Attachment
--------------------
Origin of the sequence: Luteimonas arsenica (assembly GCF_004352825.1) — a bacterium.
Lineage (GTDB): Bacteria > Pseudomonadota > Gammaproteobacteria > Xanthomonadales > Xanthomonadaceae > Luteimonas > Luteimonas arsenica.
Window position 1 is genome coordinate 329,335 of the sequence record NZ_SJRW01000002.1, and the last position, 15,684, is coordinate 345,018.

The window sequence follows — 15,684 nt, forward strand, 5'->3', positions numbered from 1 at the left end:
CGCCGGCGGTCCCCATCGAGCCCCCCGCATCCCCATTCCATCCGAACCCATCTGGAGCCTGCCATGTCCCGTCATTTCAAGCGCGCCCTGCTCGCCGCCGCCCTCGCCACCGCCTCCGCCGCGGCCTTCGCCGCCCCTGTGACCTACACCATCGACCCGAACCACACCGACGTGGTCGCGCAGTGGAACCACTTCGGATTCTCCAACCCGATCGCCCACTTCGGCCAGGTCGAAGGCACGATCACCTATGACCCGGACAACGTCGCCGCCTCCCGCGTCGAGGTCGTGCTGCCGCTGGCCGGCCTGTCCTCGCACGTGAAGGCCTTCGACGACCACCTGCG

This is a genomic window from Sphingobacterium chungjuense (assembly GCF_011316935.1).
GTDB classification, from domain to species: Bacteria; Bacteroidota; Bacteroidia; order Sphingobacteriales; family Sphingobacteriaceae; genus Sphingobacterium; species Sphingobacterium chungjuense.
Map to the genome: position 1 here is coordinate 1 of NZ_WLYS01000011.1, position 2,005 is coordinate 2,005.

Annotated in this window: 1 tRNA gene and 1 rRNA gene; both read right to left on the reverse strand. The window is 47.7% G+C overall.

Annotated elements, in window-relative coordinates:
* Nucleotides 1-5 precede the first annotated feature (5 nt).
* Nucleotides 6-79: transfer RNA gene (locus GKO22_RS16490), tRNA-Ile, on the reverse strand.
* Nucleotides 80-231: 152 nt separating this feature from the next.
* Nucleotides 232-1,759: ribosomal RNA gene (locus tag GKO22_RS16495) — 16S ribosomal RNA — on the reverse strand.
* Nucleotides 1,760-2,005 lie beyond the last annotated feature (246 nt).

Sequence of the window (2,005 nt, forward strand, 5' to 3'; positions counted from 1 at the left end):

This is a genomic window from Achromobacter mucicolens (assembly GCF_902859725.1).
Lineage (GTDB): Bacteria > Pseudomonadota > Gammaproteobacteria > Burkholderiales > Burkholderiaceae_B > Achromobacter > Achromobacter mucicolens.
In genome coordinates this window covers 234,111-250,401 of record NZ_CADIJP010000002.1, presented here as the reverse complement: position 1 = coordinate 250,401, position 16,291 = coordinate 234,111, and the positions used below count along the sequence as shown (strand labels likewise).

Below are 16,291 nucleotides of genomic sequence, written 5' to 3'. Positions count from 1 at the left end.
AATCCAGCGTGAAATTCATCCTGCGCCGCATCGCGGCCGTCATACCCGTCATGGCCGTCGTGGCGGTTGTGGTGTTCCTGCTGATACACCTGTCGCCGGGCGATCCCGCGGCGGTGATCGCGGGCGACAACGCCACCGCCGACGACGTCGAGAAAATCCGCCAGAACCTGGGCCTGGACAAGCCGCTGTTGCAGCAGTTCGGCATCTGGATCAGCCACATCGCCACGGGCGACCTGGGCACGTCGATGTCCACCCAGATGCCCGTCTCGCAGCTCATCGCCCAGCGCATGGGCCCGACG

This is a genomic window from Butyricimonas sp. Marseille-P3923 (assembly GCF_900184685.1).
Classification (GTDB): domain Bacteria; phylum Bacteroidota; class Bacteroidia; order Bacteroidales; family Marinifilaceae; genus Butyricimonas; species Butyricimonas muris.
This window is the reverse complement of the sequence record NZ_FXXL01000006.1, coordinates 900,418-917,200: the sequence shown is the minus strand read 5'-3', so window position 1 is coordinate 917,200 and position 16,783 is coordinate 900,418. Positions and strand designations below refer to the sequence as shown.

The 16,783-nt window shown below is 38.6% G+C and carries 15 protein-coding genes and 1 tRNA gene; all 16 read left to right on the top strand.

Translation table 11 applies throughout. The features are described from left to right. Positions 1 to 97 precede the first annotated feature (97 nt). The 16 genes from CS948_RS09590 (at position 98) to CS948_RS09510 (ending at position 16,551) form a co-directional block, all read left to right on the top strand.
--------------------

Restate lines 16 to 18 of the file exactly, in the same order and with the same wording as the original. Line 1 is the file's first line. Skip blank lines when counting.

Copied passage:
Sequence of the window (2,005 nt, forward strand, 5' to 3'; positions counted from 1 at the left end):

This is a genomic window from Achromobacter mucicolens (assembly GCF_902859725.1).
Lineage (GTDB): Bacteria > Pseudomonadota > Gammaproteobacteria > Burkholderiales > Burkholderiaceae_B > Achromobacter > Achromobacter mucicolens.